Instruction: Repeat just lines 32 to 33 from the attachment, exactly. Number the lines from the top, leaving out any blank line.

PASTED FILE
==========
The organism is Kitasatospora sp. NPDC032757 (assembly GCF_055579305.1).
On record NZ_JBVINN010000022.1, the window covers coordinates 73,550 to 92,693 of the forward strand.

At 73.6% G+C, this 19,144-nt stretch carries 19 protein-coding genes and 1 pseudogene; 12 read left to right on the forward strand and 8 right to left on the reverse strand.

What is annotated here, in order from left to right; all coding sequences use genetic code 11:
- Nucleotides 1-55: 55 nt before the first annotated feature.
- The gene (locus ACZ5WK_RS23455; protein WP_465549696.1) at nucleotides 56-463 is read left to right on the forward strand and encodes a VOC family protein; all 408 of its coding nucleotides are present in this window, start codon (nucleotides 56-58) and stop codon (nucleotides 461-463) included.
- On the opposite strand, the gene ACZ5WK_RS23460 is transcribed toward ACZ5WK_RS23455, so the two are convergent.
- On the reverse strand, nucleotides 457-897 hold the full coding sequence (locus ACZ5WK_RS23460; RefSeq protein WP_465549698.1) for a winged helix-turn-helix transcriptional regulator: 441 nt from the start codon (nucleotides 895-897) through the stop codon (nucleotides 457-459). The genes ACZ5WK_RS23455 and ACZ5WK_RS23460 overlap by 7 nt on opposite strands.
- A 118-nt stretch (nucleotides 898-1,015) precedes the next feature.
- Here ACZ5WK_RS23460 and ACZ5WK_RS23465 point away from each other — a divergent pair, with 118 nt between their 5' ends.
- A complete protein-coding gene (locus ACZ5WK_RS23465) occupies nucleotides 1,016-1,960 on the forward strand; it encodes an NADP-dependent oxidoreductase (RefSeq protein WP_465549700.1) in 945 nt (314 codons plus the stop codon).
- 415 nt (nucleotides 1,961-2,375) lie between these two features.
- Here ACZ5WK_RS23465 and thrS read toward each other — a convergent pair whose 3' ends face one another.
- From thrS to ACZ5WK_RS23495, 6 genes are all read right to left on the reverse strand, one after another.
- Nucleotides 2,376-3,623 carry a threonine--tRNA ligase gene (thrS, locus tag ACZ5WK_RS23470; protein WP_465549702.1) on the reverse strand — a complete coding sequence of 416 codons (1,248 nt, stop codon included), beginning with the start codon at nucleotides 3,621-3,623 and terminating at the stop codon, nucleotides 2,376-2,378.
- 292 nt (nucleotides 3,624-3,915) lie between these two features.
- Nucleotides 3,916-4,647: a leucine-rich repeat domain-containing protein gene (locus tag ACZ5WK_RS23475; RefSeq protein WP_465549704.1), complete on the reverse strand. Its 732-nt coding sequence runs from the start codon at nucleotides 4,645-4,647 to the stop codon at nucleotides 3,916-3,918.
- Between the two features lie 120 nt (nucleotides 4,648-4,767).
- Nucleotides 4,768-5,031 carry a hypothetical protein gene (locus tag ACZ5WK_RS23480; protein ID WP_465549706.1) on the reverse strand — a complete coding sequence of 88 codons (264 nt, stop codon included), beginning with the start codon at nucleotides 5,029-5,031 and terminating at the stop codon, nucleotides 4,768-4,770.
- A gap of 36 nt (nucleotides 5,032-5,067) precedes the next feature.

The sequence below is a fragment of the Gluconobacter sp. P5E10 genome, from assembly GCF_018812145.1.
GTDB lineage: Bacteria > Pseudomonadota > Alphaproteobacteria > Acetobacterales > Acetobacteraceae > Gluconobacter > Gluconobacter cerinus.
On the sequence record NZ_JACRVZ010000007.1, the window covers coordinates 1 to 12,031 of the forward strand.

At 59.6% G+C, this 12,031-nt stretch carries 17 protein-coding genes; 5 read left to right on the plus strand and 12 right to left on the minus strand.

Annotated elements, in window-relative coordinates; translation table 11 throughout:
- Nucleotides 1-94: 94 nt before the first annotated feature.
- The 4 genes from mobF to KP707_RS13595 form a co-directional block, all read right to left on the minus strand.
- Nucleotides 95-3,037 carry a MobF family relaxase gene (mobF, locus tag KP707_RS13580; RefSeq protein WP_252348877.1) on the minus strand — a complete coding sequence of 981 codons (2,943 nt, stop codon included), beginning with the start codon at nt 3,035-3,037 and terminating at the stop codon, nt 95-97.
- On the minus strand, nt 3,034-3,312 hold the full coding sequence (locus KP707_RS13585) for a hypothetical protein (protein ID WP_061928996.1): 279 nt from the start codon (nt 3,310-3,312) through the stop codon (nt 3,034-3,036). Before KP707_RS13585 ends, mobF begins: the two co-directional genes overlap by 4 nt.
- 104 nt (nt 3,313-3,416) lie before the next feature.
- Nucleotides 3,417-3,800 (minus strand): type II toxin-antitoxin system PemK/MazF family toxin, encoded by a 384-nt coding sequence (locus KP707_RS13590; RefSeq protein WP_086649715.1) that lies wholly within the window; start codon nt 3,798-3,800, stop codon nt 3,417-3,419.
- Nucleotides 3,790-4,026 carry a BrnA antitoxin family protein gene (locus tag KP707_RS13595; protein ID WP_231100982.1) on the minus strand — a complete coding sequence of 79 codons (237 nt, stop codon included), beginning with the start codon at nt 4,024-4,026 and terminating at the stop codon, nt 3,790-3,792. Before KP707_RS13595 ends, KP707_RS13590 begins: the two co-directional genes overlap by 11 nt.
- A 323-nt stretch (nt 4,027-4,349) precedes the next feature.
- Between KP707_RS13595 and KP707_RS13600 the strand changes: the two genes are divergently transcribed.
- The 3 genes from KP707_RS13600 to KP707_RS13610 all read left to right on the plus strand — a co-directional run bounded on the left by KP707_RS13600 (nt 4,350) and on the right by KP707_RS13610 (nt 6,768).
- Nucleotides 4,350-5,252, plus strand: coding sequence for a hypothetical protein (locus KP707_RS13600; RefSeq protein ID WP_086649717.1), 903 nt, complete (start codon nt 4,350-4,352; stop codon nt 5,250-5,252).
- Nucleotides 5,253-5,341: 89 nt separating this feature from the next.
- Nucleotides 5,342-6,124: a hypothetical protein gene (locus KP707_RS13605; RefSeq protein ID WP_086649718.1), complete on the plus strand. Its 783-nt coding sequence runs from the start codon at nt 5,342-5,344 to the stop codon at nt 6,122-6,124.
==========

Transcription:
- Nucleotides 3,790-4,026 carry a BrnA antitoxin family protein gene (locus tag KP707_RS13595; protein ID WP_231100982.1) on the minus strand — a complete coding sequence of 79 codons (237 nt, stop codon included), beginning with the start codon at nt 4,024-4,026 and terminating at the stop codon, nt 3,790-3,792. Before KP707_RS13595 ends, KP707_RS13590 begins: the two co-directional genes overlap by 11 nt.
- A 323-nt stretch (nt 4,027-4,349) precedes the next feature.